The Beatles: The True BeginningsThe Beatles:
The True Beginnings

by Roag Best (with Pete and Rory Best)
Spine Media 2002, hardcover ($35.00) and paperback (£25.00)
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When I first set eyes on this book, I was very pleasantly surprised at its outstanding quality. So many times Beatles or Beatles-related books are churned out to a mass market for a quick buck, with seemingly little concern about the finished product. This is certainly not the case with The Beatles: The True Beginnings. There is no doubt that a lot of tender loving care went into producing this artistically pleasing and informative volume.

With the intent of providing a detailed history of the Casbah Club, the venue where The Quarrymen truly got their start, Roag Best (Pete’s youngest brother) did a fine job in pulling it all together. The book is chock full of artifacts from those black-and-white days when The Beatles were actually coming together.

Ironically, there are many lavish and almost breathtaking color photos of the Casbah as it looks today and rare memorabilia, such as the pink caps the boys wore in Hamburg (in tribute to Gene Vincent and His Blue Caps), John Lennon’s harmonica, and the “Dansette“ record player that was used in the club. Some of these items look as fresh as if they were in use only yesterday, while certain items (such as the mouse-knawed design plans for the club) are somewhat worse for wear.

There’s no shortage of memories presented in the familiar 1950s shades of gray, either, thanks to some early photos of the boys at the Casbah and in Hamburg, including a few rare ones I’ve never seen.

But, of course, this is for the most part the story of the Casbah Coffee Club and how Pete’s mother, Mona Best, came to be affectionately known as the “Mother of Mersey Beat.” And if for any reason you doubt the importance of the role that Pete and Mona played in the early days of The Beatles, hopefully this book will at last set you straight.

I don’t want to spoil the book’s many delightful surprises, so just let me say, as a first generation Beatles fan since 1964, I found plenty of fresh anecdotes and interesting tales as told by those who were there: Paul McCartney, Cynthia Lennon, Neil Aspinall, Astrid Kirchherr, Klaus Voorman, Howie Casey, Ken Brown, Pete and Rory Best, and many lesser-known participants have generously shared their memories of an amazing time.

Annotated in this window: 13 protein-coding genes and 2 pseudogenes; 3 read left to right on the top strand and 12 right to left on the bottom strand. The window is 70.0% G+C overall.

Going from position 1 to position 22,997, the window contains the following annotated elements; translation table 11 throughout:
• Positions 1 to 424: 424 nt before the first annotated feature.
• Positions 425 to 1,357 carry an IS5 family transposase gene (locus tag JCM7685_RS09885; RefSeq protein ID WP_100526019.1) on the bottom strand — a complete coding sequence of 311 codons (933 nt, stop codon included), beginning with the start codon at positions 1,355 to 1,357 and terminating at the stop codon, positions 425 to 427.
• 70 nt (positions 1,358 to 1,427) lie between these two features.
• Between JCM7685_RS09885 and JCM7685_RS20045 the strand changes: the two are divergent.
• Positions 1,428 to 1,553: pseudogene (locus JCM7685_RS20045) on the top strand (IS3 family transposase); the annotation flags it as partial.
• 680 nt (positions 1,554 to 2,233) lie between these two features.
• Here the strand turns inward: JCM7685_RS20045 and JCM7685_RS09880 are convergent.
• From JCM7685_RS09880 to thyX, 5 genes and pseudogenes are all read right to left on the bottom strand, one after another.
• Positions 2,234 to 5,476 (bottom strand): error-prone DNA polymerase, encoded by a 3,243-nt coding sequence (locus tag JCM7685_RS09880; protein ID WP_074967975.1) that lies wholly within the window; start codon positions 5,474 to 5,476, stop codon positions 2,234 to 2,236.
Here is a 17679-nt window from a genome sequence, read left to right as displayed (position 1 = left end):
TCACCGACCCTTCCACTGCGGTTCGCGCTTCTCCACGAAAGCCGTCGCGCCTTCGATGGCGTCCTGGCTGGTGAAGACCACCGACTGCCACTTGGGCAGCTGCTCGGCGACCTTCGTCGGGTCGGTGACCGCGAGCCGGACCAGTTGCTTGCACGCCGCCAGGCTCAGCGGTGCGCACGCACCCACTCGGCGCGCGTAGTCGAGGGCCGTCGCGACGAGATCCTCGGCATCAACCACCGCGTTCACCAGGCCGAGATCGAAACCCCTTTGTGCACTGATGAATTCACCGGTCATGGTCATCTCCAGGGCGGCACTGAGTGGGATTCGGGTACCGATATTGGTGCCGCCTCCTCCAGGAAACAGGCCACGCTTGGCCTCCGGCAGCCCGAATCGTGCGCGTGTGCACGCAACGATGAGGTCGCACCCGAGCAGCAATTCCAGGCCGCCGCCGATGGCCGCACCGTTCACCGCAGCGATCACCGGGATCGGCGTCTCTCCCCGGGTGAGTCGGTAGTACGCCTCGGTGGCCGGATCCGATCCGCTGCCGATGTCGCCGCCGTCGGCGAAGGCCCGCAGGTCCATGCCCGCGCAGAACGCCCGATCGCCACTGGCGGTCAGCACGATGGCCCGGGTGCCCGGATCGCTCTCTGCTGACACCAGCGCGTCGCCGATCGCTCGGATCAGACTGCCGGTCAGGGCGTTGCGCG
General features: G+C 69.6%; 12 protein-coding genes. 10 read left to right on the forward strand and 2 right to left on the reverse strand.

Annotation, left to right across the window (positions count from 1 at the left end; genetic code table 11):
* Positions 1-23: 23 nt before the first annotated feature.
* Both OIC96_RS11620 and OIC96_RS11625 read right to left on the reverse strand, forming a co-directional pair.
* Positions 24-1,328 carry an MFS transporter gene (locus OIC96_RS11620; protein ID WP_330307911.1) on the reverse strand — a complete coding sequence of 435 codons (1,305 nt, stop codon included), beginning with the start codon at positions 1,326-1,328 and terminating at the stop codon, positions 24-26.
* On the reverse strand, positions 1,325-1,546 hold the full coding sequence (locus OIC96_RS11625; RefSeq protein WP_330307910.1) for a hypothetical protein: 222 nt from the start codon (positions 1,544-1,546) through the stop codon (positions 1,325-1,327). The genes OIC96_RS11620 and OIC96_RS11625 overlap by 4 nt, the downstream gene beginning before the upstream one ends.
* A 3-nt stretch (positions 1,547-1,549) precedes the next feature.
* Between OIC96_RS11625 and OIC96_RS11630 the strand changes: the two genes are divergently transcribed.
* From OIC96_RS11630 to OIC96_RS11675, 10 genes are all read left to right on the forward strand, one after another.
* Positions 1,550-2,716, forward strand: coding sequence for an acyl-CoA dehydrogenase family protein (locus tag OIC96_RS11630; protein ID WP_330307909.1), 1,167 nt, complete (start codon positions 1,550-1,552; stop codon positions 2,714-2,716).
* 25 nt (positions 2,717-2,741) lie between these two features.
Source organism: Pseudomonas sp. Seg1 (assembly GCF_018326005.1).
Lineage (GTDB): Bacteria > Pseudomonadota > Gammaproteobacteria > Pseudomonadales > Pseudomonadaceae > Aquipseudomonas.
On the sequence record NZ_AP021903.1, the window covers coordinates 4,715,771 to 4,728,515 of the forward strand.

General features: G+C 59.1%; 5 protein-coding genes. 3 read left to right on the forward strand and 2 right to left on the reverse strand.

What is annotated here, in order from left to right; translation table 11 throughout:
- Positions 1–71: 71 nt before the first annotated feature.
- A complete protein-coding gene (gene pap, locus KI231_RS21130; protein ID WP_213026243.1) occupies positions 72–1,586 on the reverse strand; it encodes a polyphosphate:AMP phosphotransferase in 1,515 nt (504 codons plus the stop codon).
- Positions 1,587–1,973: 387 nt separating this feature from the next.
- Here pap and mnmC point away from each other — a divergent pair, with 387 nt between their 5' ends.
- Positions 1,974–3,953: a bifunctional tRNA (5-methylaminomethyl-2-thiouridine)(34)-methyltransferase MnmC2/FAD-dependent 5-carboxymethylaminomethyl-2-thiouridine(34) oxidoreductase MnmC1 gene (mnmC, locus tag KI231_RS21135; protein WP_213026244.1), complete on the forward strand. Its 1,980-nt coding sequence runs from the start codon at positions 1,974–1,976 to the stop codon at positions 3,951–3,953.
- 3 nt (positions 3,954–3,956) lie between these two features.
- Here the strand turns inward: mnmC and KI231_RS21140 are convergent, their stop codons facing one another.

There’s a valuable Beatles history lesson here, as this part of the story is told in its entirety, perhaps for the first time. After reading the book, I better understood The Beatles' story as a whole, and a lot of question marks were replaced with finely-honed details. The book's title says it all: the Casbah played a huge part in the development of The Beatles as a working rock band, but that fact has sadly been eclipsed by the emphasis placed on the Cavern era, which soon followed.

Text from the book’s slipcover echoes this sentiment: “This book tells the story of how Mona Best created the Casbah, and in the process played a major part in creating The Beatles. The band played the Casbah over ninety times, first as The Quarrymen, then as The Silver Beatles, and finally as The Beatles. The Casbah’s significance cannot be overestimated--it brought together some of the greatest names in rock music and became the catalyst for the Mersey Beat phenomenon which swept Liverpool in the early sixties.”

Written with a balanced perspective and true sense of respect for everyone who was a part of the story, this is a must-have addition to your Beatles bookshelf. I absolutely guarantee you’ll love this book. In fact, I'd call it the ideal Beatle-book gift for Christmas 2002.

Copyright 2002-2008 / ladyjean

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